Setup Amazon EC2 API tools on Macbook

Amazon web servicesThis article is meant to be a quick guide that introduces how to get started with Amazon EC2 commandl-ine tools on a MacBook Pro. Most of this information can be found in EC2 API docs, and this is not meant to be a replacement of the documentation, just trying to show the things needed in a clear and smart way.

I assume that you have created an Amazon AWS account already. Once you have your account created, don’t forget to go and create a new X.509 certificate. (It’s under the AWS Access Identifiers page, in the X.509 certificate section near the bottom, click Create New). Once this is done, you need to download the private key file and X.509 certificate.

Dependency resolution

The only real dependency of the EC2 API tools is Java (at least version 1.5). You can use either Sun JDK or OpenJDK. I chose OpenJDK as it can be installed easily via MacPorts:

joseph-MacBook-Pro:~ joseph$ port list | grep openjdk
Warning: port definitions are more than two weeks old, consider using selfupdate
openjdk6                       @b20            java/openjdk6
openjdk6_bootstrap             @b16-r1         java/openjdk6_bootstrap

If you are running Debian (or related distribution), you can easily do this just by running sudo aptitude install sun-java6-jre. For other distributions you can either use their internal packaging mechanism (in case they provide sun-java packages) or just download the binary from sun and install it manually.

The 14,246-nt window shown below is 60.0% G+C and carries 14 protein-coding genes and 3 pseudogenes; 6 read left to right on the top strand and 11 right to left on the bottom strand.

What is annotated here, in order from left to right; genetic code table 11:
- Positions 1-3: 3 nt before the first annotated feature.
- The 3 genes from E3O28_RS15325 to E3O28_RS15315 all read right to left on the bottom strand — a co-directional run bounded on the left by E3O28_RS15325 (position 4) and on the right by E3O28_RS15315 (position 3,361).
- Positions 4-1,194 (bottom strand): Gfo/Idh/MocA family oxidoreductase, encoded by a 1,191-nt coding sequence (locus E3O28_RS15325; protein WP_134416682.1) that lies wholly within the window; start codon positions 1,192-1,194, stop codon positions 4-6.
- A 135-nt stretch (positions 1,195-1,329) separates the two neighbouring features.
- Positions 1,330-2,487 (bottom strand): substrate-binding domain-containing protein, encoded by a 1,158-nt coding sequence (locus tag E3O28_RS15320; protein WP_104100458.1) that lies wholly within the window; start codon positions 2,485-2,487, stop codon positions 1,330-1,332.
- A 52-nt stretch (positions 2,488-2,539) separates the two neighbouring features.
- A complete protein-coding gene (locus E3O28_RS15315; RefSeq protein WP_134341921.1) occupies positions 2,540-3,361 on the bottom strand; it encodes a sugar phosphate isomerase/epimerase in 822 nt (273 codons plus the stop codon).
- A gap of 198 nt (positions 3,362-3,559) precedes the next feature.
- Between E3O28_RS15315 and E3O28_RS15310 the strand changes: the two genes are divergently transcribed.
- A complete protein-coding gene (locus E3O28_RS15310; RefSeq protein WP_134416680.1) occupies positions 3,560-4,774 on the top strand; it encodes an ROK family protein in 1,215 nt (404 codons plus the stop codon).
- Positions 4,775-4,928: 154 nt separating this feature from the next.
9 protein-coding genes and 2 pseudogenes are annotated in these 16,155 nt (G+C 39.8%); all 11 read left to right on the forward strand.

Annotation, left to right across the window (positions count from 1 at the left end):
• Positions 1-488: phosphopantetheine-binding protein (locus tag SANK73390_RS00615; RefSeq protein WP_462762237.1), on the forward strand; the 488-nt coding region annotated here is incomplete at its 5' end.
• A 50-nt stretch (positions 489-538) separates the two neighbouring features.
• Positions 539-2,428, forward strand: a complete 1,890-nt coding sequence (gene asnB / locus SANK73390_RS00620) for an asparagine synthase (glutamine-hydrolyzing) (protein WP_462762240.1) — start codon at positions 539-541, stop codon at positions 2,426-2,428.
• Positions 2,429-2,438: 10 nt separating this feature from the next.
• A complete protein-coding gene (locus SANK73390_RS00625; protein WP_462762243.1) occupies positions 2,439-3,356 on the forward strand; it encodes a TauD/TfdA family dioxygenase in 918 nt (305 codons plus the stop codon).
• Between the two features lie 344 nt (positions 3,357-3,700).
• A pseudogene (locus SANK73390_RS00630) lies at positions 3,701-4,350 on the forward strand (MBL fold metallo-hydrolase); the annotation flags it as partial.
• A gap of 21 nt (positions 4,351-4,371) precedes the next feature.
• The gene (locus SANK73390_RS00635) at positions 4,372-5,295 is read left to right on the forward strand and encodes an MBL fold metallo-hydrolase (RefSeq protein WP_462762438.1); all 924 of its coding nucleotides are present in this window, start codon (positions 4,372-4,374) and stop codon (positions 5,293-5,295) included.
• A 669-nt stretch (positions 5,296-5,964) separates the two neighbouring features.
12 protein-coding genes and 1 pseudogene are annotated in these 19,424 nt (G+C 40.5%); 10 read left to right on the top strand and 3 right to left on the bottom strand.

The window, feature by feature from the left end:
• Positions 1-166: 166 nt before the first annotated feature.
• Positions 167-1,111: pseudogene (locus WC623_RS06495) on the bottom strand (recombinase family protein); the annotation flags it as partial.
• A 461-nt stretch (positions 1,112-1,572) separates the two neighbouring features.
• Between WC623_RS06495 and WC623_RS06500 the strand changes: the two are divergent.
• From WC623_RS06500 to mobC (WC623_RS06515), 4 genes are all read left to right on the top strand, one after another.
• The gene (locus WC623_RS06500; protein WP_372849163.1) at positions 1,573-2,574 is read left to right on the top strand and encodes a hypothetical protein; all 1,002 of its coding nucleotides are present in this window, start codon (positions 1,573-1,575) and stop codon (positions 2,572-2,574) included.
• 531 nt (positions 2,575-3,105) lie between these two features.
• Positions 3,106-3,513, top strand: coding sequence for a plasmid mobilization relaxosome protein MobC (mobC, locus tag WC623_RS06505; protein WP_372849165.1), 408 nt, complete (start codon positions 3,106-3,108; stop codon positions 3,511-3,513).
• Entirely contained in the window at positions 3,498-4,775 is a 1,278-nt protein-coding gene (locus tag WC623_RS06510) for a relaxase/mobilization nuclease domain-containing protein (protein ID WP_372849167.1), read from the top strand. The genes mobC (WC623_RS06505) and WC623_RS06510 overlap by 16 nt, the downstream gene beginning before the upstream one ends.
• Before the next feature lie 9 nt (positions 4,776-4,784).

EC2 API Tools installation
Next you have to download and install the Amazon EC2 api tools on your Macbook. When it’s installed, the Macbook can be used to start/stop your EC2 servers, and control related resources like disk volume, snapshots, firewalls, machine images, etc.

Extract the EC2 APi tools (it is a zip archive called, move it under a folder of your preference, and build a soft link to ec2-api-tools.
I like to use /usr/local/ec2-api-tools, and you can use any folder you prefer.

$ sudo mv ec2-api-tools- /usr/local
$ cd /usr/local; sudo ln -sf ec2-api-tools- ec2-api-tools
$ ls -l /usr/local
total 8
drwxr-xr-x  20 root    wheel  680 Jun 28 15:28 bin
lrwxr-xr-x   1 root    wheel   22 Jul  9 14:21 ec2-api-tools -> ec2-api-tools-
drwxr-xr-x@  7 joseph  staff  238 May 25 06:20 ec2-api-tools-

Also move the private key and X.509 certificate into a proper directory like ~/.ssh/ec2. Those two files look like cert-xxxxx.pem and pk-xxxxx.pem, and change the permission and ownership as your other key files:

$ chown -R `whoami` .ssh/ec2
$ chmod 700 .ssh/ec2
$ chmod 600 .ssh/ec2/*.pem

EC2 Variables Definition

Next we have to export some shell variables. A suggested place to put these lines in is in ~/.profile:

export JAVA_HOME=/Library/Java/Home
export EC2_HOME=/usr/local/ec2-api-tools
export EC2_PRIVATE_KEY=~/.ssh/ec2/pk-Y3SXMG7CUDS3TSNWP.pem
export EC2_CERT=~/.ssh/ec2/cert-Y3SXMG7CUDS3TSNWP.pem
export PATH=$PATH:$EC2_HOME/bin

Finally source the file to have the changes actived in your current shell session:

$ source ~/.bashrc

Don’t forget to run your first ec2 command to confirm that it’s working well:

$ ec2-describe-group
GROUP     sg-6ae67903     096067314635     default     default group
PERMISSION     096067314635     default     ALLOWS     tcp     0     65535     FROM     USER     096067314635     NAME default     ID sg-6ae67903     ingress
PERMISSION     096067314635     default     ALLOWS     udp     0     65535     FROM     USER     096067314635     NAME default     ID sg-6ae67903     ingress
PERMISSION     096067314635     default     ALLOWS     icmp    -1     -1     FROM     USER     096067314635     NAME default     ID sg-6ae67903     ingress

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